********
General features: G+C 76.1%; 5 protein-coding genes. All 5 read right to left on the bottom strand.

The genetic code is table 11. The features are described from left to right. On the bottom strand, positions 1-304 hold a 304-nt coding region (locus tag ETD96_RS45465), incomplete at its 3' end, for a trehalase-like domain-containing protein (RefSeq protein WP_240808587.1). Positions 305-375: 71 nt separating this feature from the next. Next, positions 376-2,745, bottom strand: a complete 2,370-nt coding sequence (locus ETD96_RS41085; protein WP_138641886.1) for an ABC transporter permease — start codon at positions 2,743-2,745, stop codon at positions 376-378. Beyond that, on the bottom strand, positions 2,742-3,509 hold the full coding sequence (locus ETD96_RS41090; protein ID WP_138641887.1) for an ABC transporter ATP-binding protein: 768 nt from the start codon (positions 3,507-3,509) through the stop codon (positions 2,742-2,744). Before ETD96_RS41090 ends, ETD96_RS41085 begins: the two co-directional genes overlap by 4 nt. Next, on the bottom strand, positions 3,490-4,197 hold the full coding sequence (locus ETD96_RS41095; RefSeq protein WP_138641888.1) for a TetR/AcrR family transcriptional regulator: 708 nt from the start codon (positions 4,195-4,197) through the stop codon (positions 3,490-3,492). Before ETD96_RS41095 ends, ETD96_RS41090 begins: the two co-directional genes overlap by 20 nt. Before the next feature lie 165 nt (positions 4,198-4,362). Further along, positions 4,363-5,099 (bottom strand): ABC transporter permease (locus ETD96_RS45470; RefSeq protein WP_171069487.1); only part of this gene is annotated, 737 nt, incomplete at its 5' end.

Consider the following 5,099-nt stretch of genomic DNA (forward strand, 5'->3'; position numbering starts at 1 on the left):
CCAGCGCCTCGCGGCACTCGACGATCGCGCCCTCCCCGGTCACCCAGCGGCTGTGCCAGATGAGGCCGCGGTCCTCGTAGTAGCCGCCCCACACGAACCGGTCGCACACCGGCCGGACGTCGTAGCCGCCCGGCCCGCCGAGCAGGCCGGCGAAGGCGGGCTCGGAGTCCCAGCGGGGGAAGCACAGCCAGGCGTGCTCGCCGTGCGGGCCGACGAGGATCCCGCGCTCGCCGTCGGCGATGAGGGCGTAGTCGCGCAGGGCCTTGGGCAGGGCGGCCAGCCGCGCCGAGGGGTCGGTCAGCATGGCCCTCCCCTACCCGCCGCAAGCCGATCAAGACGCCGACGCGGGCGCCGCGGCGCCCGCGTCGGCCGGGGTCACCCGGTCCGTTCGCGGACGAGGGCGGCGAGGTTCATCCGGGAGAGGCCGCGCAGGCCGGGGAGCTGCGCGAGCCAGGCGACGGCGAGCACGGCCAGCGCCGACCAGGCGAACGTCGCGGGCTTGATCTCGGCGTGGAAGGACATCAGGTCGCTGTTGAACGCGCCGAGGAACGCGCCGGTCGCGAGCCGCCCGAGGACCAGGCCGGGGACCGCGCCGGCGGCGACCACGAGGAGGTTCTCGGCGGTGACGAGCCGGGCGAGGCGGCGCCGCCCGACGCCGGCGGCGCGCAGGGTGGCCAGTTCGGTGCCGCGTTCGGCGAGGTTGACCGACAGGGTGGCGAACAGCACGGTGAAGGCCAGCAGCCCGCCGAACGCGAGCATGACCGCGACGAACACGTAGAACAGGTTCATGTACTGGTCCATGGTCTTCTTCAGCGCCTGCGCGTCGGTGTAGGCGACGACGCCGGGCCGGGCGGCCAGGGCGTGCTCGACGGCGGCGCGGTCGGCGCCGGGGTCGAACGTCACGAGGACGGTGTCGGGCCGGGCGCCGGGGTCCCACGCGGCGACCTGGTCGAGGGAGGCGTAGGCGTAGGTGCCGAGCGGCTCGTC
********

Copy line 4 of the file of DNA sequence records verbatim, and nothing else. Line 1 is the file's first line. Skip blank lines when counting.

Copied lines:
CCAGCGCCTCGCGGCACTCGACGATCGCGCCCTCCCCGGTCACCCAGCGGCTGTGCCAGATGAGGCCGCGGTCCTCGTAGTAGCCGCCCCACACGAACCGGTCGCACACCGGCCGGACGTCGTAGCCGCCCGGCCCGCCGAGCAGGCCGGCGAAGGCGGGCTCGGAGTCCCAGCGGGGGAAGCACAGCCAGGCGTGCTCGCCGTGCGGGCCGACGAGGATCCCGCGCTCGCCGTCGGCGATGAGGGCGTAGTCGCGCAGGGCCTTGGGCAGGGCGGCCAGCCGCGCCGAGGGGTCGGTCAGCATGGCCCTCCCCTACCCGCCGCAAGCCGATCAAGACGCCGACGCGGGCGCCGCGGCGCCCGCGTCGGCCGGGGTCACCCGGTCCGTTCGCGGACGAGGGCGGCGAGGTTCATCCGGGAGAGGCCGCGCAGGCCGGGGAGCTGCGCGAGCCAGGCGACGGCGAGCACGGCCAGCGCCGACCAGGCGAACGTCGCGGGCTTGATCTCGGCGTGGAAGGACATCAGGTCGCTGTTGAACGCGCCGAGGAACGCGCCGGTCGCGAGCCGCCCGAGGACCAGGCCGGGGACCGCGCCGGCGGCGACCACGAGGAGGTTCTCGGCGGTGACGAGCCGGGCGAGGCGGCGCCGCCCGACGCCGGCGGCGCGCAGGGTGGCCAGTTCGGTGCCGCGTTCGGCGAGGTTGACCGACAGGGTGGCGAACAGCACGGTGAAGGCCAGCAGCCCGCCGAACGCGAGCATGACCGCGACGAACACGTAGAACAGGTTCATGTACTGGTCCATGGTCTTCTTCAGCGCCTGCGCGTCGGTGTAGGCGACGACGCCGGGCCGGGCGGCCAGGGCGTGCTCGACGGCGGCGCGGTCGGCGCCGGGGTCGAACGTCACGAGGACGGTGTCGGGCCGGGCGCCGGGGTCCCACGCGGCGACCTGGTCGAGGGAGGCGTAGGCGTAGGTGCCGAGCGGCTCGTC